In several US states, after a raucous period of time where the Leftists were protesting everything about Donald Trump and his election, activist judges with no business being judges in the first place (who were shopped around for by Leftist Democrats specifically to block each and every travel ban edict that the president was trying to install) worked their Liberal magic, waved their magic wands, and refuted a federal call to heighten national security at a time when terrorism is at an all-time high.
As the travel ban had explained in excruciating detail, this order was not to ban Muslims specifically, but to ensure that terror-prone nations were less likely to be able to send their assassins abroad without a lot of issues. The ban was in plain language and was vehemently struck down by activist judges who were being paid by the taxpayers to be fair-minded and to rule on the law, not on their own partisan sentiments.
After much debate and a monstrous breach of ethics and propriety, two of these judge panels, one in Hawaii and the other in Maryland, attempted to install their own versions of Liberal justice in the travel ban case. Now, a higher court has ruled that the provisions in the travel ban are valid, legal, and enforceable. The ban that Leftists claimed was unconstitutional has been rendered Constitutional!
In a major victory for the Trump administration, a federal court in California has ruled that its travel ban can go partially into effect, allowing officials to prevent entry to individuals from six countries if those individuals have no ties to the United States.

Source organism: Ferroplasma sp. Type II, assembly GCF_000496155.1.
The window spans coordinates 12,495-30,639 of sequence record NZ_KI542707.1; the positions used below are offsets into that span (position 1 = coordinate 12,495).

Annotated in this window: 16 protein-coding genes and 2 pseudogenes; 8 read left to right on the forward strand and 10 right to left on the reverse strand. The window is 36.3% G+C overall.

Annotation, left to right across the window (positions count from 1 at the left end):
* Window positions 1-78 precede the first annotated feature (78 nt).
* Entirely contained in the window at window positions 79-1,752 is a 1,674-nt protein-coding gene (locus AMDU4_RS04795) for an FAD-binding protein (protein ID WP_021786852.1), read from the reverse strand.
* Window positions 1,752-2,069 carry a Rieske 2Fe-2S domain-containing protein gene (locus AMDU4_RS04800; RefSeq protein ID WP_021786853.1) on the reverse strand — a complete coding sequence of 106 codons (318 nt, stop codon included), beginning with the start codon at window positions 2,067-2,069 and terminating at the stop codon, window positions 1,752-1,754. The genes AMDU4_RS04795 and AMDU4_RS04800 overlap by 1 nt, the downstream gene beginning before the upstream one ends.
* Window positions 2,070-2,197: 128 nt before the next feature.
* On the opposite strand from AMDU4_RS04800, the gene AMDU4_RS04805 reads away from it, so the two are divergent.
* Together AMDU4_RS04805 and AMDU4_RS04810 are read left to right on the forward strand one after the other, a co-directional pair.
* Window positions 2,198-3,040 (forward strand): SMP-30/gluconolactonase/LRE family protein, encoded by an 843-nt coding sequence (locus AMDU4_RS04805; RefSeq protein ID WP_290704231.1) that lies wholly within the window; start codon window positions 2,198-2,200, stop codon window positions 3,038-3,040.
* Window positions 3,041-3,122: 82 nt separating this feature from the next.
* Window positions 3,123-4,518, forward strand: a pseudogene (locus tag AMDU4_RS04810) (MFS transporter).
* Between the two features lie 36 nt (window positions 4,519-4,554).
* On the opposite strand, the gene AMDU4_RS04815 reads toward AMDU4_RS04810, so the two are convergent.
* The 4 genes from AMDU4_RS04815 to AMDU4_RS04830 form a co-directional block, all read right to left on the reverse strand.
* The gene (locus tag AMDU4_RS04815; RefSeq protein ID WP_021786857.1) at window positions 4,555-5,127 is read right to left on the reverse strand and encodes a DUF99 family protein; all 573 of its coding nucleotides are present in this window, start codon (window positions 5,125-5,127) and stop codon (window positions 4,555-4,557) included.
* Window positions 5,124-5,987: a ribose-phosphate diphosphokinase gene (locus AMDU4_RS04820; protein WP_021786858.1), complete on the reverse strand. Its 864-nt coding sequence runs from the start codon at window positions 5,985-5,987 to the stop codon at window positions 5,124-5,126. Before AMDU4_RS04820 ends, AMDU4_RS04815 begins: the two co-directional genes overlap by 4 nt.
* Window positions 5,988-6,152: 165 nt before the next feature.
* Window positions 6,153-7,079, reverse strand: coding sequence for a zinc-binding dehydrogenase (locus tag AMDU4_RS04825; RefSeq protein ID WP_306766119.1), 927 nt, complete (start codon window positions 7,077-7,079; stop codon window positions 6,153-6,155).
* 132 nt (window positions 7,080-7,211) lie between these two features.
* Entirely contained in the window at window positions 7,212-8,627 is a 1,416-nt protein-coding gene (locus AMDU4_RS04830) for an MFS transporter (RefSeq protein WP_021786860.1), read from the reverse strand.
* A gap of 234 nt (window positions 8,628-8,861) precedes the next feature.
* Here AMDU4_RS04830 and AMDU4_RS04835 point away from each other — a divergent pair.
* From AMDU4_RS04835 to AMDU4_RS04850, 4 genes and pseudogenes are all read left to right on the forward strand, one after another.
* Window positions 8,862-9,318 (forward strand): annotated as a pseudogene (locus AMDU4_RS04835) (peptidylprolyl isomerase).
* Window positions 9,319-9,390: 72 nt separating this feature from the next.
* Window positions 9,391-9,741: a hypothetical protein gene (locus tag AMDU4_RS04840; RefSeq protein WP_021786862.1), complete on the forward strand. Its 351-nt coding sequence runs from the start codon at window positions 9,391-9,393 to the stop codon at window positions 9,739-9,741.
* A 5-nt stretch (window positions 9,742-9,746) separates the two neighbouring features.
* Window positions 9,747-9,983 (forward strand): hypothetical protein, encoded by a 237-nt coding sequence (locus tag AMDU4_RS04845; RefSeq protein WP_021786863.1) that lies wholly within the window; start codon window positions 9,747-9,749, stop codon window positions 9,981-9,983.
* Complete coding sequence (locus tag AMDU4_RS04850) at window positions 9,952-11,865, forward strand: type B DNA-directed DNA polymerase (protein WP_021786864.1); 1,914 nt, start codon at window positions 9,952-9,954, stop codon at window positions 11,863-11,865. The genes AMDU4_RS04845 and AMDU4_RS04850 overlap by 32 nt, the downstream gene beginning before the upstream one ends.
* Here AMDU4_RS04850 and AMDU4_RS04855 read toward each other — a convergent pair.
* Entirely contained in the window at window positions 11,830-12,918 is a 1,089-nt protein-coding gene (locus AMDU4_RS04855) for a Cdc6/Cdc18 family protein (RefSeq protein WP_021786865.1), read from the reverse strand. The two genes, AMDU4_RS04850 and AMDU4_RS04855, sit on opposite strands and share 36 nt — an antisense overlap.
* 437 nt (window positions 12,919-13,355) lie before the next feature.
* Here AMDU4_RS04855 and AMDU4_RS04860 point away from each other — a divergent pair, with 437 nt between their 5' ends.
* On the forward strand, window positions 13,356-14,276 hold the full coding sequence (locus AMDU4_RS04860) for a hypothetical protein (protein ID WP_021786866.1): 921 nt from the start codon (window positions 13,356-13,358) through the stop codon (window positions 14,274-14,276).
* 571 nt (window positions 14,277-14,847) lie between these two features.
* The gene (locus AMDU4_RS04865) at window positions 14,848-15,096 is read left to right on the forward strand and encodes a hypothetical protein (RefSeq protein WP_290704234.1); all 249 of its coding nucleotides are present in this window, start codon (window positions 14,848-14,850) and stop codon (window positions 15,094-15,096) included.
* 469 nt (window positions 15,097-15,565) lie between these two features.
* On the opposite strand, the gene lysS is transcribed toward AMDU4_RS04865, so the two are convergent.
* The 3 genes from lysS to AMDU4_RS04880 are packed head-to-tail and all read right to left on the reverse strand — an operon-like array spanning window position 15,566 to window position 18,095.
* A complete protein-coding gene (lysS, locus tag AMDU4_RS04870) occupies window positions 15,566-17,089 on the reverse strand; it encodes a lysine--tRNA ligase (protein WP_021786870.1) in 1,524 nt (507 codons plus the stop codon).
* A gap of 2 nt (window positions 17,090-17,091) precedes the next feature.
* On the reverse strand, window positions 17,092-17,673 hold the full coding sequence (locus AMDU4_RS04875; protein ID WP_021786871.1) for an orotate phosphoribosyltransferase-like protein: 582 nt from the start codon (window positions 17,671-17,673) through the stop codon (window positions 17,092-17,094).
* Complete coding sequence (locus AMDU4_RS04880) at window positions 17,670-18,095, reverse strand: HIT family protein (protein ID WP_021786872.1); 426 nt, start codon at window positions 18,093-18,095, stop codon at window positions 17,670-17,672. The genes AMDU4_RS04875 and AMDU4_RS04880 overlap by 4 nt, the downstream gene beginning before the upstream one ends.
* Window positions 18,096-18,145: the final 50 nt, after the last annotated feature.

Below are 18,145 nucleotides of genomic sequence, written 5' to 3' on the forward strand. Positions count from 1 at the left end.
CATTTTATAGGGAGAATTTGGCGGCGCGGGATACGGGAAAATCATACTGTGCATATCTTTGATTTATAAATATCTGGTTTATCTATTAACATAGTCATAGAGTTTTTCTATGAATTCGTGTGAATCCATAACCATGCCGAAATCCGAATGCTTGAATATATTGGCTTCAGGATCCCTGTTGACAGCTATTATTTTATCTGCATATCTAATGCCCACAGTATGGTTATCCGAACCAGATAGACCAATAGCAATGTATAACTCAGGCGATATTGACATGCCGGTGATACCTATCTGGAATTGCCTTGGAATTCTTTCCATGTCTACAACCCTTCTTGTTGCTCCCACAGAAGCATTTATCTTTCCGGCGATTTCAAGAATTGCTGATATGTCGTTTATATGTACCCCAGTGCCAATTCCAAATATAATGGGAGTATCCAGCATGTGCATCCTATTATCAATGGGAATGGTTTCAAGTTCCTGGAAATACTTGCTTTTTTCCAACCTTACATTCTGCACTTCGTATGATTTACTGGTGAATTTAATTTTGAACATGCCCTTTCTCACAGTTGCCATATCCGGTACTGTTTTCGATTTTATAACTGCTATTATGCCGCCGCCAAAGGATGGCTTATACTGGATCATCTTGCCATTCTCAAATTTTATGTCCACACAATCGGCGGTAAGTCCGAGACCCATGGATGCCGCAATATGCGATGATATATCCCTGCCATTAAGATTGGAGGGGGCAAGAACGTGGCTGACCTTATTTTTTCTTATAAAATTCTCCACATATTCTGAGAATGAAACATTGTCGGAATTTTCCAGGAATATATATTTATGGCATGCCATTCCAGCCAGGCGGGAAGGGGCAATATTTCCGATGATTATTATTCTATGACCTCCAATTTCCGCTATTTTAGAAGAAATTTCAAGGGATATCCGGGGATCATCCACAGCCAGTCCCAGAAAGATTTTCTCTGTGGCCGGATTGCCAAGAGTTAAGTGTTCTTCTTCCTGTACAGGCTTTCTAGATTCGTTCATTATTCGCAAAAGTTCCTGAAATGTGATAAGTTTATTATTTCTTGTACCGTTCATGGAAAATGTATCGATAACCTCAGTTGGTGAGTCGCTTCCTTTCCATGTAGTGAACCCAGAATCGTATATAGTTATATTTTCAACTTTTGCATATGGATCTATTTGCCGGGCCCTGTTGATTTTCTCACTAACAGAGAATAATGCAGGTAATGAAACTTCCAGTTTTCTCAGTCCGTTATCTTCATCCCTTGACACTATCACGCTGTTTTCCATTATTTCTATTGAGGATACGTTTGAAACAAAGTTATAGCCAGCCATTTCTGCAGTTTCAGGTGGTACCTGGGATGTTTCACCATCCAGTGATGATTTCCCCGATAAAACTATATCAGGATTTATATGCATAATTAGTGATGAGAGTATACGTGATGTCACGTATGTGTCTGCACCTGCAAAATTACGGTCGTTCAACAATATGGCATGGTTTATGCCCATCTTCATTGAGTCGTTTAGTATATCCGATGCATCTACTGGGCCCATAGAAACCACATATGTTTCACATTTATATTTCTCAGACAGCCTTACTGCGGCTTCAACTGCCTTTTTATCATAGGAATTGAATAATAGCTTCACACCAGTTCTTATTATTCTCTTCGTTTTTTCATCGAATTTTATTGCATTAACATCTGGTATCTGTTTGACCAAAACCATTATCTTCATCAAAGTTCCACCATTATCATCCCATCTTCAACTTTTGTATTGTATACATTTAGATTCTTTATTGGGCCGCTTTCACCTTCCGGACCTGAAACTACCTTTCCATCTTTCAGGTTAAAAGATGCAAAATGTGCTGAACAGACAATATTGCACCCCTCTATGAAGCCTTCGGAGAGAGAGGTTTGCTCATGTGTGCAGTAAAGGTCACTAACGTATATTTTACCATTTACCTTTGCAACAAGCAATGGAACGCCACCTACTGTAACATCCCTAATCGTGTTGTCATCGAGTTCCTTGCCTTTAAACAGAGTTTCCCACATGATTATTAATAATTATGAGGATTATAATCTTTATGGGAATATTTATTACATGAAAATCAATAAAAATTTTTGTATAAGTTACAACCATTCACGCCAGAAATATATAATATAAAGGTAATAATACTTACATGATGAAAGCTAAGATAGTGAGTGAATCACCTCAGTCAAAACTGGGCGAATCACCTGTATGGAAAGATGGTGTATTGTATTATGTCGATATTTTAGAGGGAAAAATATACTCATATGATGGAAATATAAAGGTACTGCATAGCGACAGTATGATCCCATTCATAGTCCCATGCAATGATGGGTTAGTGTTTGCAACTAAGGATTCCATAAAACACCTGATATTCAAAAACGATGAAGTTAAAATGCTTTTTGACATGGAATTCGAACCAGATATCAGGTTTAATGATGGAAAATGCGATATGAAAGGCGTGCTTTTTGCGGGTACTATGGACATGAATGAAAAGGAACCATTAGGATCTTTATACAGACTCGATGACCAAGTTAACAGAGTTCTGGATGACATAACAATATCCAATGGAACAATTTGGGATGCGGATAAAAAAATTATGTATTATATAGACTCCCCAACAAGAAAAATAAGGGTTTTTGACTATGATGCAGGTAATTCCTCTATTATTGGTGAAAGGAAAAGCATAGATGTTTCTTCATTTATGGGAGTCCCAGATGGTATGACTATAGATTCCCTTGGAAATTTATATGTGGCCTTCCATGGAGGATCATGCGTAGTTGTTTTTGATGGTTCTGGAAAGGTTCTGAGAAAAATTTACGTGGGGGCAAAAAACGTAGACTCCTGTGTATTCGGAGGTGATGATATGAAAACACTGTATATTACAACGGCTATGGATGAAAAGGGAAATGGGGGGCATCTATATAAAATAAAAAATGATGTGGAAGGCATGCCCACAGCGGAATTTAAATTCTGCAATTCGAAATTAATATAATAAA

According to Reuters, a three-judge panel on the 9th U.S. Circuit Court of Appeals in San Francisco ruled Monday that a lower court’s temporary injunction on the revised travel ban issued by the Trump administration on Sept. 24, could be temporarily blocked.
That would allow the Trump administration to bar entry to the United States to would-be travelers from Chad, Iran, Libya, Somalia, Syria and Yemen — all countries with security and/or terrorism issues — who don’t have formal connections to the United States.
“Those connections are defined as family relationships and ‘formal, documented’ relationships with U.S.-based entities such as universities and resettlement agencies,” Reuters noted.
“Those with family relationships that would allow entry include grandparents, grandchildren, brothers-in-law, sisters-in-law, aunts, uncles, nieces, nephews and cousins of people in the United States.”
The plan had been blocked after a judge found that a lawsuit from the state of Hawaii challenging six of the eight countries on the revised list — North Korea and Venezuela, the only two countries on the list that weren’t majority Muslim, weren’t challenged — was likely to succeed.
“We are reviewing the court’s order and the government will begin enforcing the travel proclamation consistent with the partial stay,” Justice Department spokeswoman Lauren Ehrsam said, according to Reuters.
While it’s great that the courts agreed for the most part with the Trump administration on the importance of this order, I am somewhat skeptical of the whole “formal connections” ruling and its implications. How many of those who are attempting to enter this country are going to be lying under these circumstances, claiming a personal familial connection to someone already living here?
Your guess is as good as mine, but rest assured this will happen. When illegal aliens from South and Central America are pouring over our borders, many more of them claim family connections than don’t, even when a very large majority of them are operating on the wink-and-nod currency of the illegal: “That’s my cousin over there, right, Jose?” “Yup, he’s my cousin, all right.” I’m not convinced the whole family connection can be disproven by American agents. But we’ll wait and see!
Source: Conservative Tribune, americanconservativeherald.com